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Hello, Silicon Valley


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AS MUCH AS I lack skill at goodbyes, I'm even worse at hellos, so let's sidestep all that nonsense and get right into things. It's going on three years now that my warped yield has infested this paper, so the time is right for an open forum devoted to the absurdities and obscurities of life in Silicon Valley. Call it our heart and soul if you wish. It's long overdue.

And no, I don't just mean San Jose. I might converse about artificial intelligence research in Palo Alto or garbage cans in Sunnyvale. If Los Altos actually lets me walk around without getting arrested, it'll get ink as well.

It won't be the same every week. One time you'll get Paris, the next week, a farmer's overalls. Call it the Jekyll-and-Hyde syndrome if you must—that's Silicon Valley. There's high tech, low tech and way-below-tech. We've got Ph.D.s living on the street and CEOs beating their wives. This is called diversity. We lifelong natives know it.

Of course, I don't speak for everyone, but right now, Silicon Valley seems to be at a crossroads. The municipality of San Jo calls itself the valley's "capital" although it had pretty much nothing to do with the rise of Silicon Valley compared to other nearby locales.

There's much to ridicule about San Jose—and likewise, much to applaud—but the city's identity complex needs some serious resolving. Folks in Oakland and San Fran consider Silicon Valley to be no different than Bakersfield or Lodi—it's one gigantic strip mall, they all say.

S.J.'s priority should be to prove them wrong. Sadly, Ron Gonzales and Larry Stone's country-bumpkin carnival-barker farce at baseball's spring training in Arizona accomplished exactly the opposite.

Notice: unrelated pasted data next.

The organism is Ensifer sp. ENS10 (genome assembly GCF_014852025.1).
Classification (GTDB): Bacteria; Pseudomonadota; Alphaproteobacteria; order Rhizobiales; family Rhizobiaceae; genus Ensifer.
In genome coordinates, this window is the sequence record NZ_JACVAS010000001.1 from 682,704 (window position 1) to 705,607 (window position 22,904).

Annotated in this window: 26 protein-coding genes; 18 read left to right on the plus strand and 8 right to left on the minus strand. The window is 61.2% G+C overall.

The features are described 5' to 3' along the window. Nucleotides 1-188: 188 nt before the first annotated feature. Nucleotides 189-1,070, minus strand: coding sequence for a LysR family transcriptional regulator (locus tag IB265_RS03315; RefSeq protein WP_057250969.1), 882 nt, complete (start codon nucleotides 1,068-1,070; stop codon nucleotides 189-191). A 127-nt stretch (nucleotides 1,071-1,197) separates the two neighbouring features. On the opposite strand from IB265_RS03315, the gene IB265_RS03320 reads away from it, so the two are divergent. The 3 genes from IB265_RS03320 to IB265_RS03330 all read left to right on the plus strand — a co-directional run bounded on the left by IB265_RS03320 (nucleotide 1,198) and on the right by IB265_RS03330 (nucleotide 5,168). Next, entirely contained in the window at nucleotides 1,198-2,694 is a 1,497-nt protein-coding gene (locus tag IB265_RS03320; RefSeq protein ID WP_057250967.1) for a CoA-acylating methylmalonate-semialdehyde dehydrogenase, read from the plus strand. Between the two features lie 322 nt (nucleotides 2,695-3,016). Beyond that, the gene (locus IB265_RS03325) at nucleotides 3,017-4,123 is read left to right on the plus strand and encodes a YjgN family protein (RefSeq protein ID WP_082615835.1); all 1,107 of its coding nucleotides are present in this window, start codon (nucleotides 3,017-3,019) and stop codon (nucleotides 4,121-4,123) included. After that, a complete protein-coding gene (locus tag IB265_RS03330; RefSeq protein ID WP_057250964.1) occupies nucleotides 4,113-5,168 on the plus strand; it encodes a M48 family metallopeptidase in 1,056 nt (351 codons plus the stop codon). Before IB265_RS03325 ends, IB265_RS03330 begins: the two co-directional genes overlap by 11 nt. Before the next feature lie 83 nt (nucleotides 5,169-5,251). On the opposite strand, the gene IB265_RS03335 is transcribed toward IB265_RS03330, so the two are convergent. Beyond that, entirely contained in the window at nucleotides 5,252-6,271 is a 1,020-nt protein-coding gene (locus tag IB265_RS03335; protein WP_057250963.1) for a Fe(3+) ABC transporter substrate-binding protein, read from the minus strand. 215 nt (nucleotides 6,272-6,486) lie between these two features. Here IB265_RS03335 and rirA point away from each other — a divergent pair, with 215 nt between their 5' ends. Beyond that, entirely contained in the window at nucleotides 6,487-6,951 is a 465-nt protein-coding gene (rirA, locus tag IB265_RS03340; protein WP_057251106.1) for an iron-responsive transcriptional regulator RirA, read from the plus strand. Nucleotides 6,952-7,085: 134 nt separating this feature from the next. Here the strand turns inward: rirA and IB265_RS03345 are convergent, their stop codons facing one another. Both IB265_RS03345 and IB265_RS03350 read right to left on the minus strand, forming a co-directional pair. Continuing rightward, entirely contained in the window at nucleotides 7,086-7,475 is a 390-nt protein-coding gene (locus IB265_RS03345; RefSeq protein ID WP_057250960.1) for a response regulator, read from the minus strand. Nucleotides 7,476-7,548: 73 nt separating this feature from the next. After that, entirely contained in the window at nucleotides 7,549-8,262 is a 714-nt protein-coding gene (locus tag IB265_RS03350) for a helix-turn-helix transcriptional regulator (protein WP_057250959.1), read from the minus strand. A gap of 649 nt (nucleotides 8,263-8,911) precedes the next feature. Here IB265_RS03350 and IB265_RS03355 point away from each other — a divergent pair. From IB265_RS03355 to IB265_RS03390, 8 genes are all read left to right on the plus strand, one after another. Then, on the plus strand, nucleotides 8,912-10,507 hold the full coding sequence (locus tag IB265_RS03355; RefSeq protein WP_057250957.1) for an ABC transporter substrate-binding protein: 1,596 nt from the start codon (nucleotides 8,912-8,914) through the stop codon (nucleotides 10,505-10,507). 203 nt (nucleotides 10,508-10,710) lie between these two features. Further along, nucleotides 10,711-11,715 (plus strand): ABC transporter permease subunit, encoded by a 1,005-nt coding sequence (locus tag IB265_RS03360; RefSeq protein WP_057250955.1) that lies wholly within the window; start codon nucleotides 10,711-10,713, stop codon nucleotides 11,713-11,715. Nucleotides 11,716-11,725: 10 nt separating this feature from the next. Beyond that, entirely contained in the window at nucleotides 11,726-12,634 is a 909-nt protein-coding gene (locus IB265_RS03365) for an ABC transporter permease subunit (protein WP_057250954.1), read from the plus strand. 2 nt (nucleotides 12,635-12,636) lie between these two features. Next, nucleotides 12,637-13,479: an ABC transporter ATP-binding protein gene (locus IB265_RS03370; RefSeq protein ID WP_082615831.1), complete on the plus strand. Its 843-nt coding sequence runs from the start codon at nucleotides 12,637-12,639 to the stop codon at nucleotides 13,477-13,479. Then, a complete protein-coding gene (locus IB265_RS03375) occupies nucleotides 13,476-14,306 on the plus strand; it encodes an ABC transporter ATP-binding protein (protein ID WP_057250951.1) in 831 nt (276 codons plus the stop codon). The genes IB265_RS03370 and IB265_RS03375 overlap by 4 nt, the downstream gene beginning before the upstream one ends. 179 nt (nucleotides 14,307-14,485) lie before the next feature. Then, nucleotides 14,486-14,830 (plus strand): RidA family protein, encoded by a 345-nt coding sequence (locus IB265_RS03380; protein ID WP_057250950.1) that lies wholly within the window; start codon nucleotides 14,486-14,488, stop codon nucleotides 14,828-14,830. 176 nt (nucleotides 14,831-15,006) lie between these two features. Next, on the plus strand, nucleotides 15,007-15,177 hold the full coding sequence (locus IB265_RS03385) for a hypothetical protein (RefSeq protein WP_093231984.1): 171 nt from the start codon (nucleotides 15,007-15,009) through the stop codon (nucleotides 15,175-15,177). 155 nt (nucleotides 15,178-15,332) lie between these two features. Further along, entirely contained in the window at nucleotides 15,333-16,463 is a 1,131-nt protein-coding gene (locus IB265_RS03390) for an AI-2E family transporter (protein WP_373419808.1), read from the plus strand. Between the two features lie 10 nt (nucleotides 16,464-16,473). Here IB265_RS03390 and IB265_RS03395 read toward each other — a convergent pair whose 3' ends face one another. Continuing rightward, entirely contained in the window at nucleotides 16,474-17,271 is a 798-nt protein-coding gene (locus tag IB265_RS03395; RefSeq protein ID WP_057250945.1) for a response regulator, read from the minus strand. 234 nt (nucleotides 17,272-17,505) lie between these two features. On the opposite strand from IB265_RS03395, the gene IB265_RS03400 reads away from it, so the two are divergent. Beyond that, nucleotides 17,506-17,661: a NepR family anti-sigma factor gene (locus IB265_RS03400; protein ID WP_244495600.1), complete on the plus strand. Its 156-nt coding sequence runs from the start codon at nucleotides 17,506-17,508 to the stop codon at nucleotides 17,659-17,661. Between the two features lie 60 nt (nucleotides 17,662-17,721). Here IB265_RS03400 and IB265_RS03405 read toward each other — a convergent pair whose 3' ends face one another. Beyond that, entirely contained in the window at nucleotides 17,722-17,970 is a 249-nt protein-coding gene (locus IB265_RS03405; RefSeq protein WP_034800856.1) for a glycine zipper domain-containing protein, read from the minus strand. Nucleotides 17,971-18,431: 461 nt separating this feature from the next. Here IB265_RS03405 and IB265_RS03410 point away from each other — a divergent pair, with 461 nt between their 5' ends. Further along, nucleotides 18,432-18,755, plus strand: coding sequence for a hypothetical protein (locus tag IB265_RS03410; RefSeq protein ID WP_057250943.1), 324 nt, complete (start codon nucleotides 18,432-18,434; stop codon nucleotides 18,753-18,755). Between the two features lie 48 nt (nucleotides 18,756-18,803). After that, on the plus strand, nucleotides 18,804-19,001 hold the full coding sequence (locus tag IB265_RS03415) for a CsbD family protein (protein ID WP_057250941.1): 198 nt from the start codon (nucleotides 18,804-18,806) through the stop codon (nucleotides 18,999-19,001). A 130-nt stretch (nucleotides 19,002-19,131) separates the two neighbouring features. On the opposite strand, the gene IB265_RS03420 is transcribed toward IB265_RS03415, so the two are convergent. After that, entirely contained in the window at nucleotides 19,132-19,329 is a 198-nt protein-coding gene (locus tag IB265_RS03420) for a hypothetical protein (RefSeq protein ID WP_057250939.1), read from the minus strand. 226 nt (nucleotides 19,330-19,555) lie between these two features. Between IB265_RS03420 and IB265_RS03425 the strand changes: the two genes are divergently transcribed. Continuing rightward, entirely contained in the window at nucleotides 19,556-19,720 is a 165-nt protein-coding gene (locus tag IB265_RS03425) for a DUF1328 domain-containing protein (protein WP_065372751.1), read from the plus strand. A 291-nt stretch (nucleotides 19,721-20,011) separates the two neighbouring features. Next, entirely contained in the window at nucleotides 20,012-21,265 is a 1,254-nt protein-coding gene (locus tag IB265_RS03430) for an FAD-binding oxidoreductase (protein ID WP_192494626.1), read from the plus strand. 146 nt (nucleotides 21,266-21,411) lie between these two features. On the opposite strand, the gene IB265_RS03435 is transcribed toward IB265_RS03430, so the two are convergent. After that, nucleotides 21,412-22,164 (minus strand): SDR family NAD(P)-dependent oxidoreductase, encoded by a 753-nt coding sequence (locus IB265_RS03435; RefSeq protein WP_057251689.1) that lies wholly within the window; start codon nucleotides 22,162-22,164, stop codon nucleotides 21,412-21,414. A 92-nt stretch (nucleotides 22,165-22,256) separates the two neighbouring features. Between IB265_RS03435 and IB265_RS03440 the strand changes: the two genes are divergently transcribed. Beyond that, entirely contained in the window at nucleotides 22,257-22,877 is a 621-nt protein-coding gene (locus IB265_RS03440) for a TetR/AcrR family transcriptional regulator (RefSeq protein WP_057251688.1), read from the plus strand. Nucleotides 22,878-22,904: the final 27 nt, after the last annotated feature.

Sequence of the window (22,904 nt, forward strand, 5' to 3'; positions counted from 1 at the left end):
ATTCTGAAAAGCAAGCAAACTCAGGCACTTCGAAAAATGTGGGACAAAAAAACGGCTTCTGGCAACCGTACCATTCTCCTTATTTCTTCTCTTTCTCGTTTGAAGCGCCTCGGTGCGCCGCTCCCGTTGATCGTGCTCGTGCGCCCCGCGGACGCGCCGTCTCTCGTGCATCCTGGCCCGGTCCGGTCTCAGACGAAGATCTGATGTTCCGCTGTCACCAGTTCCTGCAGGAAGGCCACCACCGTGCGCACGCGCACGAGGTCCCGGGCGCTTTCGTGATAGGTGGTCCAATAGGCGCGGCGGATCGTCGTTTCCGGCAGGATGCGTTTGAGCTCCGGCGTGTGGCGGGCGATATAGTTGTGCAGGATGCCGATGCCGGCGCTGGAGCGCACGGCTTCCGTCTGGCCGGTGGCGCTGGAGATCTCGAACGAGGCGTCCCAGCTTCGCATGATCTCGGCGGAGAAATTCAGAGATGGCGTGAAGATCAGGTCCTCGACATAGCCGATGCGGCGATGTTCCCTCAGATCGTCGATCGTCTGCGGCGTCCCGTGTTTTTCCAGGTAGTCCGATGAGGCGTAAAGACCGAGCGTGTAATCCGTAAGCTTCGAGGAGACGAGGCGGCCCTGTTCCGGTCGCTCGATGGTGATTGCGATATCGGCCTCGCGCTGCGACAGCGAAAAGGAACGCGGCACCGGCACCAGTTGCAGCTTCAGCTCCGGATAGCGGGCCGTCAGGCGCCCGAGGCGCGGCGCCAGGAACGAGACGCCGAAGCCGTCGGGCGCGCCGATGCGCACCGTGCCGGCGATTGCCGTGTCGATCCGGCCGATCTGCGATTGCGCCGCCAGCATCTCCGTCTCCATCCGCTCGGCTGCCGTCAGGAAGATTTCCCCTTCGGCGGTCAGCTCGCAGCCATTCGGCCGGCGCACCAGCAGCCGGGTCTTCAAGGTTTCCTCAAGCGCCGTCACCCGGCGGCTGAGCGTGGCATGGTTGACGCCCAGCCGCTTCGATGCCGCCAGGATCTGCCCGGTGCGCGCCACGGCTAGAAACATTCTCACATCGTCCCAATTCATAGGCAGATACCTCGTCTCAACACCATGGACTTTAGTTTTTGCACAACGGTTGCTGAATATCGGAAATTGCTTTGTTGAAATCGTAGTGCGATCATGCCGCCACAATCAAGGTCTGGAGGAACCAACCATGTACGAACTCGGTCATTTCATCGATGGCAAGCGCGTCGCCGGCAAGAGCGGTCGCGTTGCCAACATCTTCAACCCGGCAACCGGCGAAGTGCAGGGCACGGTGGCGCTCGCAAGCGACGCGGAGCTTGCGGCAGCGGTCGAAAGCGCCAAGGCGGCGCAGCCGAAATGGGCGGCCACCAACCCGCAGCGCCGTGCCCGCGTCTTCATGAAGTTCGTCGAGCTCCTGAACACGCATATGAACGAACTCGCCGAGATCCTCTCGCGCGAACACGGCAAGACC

Many decades ago, Herb Caen nailed San Francisco as Baghdad by the Bay. So let me put this out for a public vote. What should San Jose be? Damascus by the Bay? Beirut by the Bay? Cairo on the South Side? We've got the Egyptian Museum, why not? Fire off your invective and tell me what you think.

San Jose's motto in the old days used to be "45 miles south of San Francisco." Now it's "Capital of Silicon Valley." The town has a habit of always piggybacking on something else in order to describe itself.

This needs to change. When Santa Clara County called itself the Valley of Heart's Delight and San Jose's nickname was the Garden City, those two tag lines made sense. Residents were proud of them, at least from what I've read.

Obviously, the city and the valley have grown massively since those days and we need another designation that actually means something. But not "Capital of Silicon Valley."

Then again, on the other hand, removing that phrase from all the garbage cans will probably cost too much. Perhaps the point is moot.

Talk to someone who lives at Hillsdale and Meridian—quintessential S.J. suburbia—and ask him if he cares that San Jose is the "Capital of Silicon Valley." Ask the crackhead staying at a Monterey Highway motel if he thinks this town is the "mother of technological innovation."

While you're at it, talk to the homeless folks who occupy St. James Park and see if they agree that San Jose is the "safest city in the country."

Whoever becomes mayor next year should put S.J.'s identity complex high on his or her agenda. If not, it just might be too late.

Now, I won't be a complete sourpuss here. Yes, there are several reasons to enjoy the valley. There's some outstanding history here. Many parts of it are spectacular to live in if you're raising a family. Most of the place is very, very safe. The sun shines 300 days a year and we're close to the beach. So, taking that into account, let's change all San Jose's garbage cans to say this: "San Jose: 30 miles north of Santa Cruz."

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From the April 13-19, 2005 issue of Metro, Silicon Valley's Weekly Newspaper.

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